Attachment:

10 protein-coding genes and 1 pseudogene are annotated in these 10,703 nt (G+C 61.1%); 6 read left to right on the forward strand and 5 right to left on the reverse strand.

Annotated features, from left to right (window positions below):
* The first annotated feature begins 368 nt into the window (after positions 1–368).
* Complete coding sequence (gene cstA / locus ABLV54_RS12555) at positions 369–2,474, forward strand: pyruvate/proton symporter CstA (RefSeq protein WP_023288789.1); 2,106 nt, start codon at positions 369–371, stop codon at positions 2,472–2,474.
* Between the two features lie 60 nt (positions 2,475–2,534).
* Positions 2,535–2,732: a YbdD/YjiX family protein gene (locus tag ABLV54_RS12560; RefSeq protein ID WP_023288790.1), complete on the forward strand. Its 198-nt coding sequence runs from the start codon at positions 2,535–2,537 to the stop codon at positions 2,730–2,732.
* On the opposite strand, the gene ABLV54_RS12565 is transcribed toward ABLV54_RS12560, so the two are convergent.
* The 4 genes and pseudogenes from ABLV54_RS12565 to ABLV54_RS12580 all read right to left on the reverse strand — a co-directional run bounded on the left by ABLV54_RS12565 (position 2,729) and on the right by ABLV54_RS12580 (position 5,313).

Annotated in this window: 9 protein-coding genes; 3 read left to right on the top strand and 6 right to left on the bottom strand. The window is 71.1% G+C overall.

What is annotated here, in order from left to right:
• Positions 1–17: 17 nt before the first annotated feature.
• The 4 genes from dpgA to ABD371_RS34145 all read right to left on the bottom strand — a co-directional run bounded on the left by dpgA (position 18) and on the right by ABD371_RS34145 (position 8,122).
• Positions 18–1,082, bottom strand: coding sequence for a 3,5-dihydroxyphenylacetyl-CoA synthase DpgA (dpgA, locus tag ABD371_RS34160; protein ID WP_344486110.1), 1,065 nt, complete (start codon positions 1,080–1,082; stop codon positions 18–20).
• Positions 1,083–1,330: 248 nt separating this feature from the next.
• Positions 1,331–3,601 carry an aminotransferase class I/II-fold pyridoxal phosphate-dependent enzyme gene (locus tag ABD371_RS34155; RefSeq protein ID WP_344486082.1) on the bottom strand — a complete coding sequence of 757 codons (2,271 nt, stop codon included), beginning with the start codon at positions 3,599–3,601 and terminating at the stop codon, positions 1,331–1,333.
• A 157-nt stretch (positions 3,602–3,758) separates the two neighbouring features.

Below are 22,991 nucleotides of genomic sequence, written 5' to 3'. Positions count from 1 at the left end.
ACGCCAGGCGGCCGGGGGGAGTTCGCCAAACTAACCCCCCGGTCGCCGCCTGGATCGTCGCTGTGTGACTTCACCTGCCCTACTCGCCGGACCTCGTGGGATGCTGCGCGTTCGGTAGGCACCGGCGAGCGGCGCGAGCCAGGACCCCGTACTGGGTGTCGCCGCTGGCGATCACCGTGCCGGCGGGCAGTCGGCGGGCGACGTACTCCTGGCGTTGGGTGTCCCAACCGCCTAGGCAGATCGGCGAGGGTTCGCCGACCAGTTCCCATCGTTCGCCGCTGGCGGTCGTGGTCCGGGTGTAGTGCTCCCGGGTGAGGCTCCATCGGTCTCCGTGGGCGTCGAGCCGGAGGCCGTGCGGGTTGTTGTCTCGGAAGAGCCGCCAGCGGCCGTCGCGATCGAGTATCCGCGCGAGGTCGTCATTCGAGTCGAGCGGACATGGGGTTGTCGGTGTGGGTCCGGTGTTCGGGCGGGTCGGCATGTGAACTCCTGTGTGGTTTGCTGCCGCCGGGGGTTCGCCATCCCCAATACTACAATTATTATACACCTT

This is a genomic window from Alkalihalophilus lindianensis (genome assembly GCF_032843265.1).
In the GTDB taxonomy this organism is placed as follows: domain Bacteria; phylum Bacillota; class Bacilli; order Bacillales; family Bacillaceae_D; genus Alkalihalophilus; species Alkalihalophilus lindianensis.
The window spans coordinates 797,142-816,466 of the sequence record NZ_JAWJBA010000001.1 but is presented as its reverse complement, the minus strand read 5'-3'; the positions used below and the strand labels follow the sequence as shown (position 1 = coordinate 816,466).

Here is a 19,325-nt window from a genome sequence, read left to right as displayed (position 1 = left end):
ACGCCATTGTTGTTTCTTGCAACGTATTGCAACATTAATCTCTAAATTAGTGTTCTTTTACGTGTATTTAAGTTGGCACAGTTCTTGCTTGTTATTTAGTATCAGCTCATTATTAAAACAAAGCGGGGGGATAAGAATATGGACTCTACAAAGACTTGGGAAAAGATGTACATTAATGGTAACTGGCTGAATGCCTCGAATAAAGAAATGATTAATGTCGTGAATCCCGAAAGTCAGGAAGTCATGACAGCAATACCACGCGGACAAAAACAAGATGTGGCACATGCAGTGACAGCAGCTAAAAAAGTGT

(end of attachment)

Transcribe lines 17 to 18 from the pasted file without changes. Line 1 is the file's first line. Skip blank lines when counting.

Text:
Below are 22,991 nucleotides of genomic sequence, written 5' to 3'. Positions count from 1 at the left end.
ACGCCAGGCGGCCGGGGGGAGTTCGCCAAACTAACCCCCCGGTCGCCGCCTGGATCGTCGCTGTGTGACTTCACCTGCCCTACTCGCCGGACCTCGTGGGATGCTGCGCGTTCGGTAGGCACCGGCGAGCGGCGCGAGCCAGGACCCCGTACTGGGTGTCGCCGCTGGCGATCACCGTGCCGGCGGGCAGTCGGCGGGCGACGTACTCCTGGCGTTGGGTGTCCCAACCGCCTAGGCAGATCGGCGAGGGTTCGCCGACCAGTTCCCATCGTTCGCCGCTGGCGGTCGTGGTCCGGGTGTAGTGCTCCCGGGTGAGGCTCCATCGGTCTCCGTGGGCGTCGAGCCGGAGGCCGTGCGGGTTGTTGTCTCGGAAGAGCCGCCAGCGGCCGTCGCGATCGAGTATCCGCGCGAGGTCGTCATTCGAGTCGAGCGGACATGGGGTTGTCGGTGTGGGTCCGGTGTTCGGGCGGGTCGGCATGTGAACTCCTGTGTGGTTTGCTGCCGCCGGGGGTTCGCCATCCCCAATACTACAATTATTATACACCTT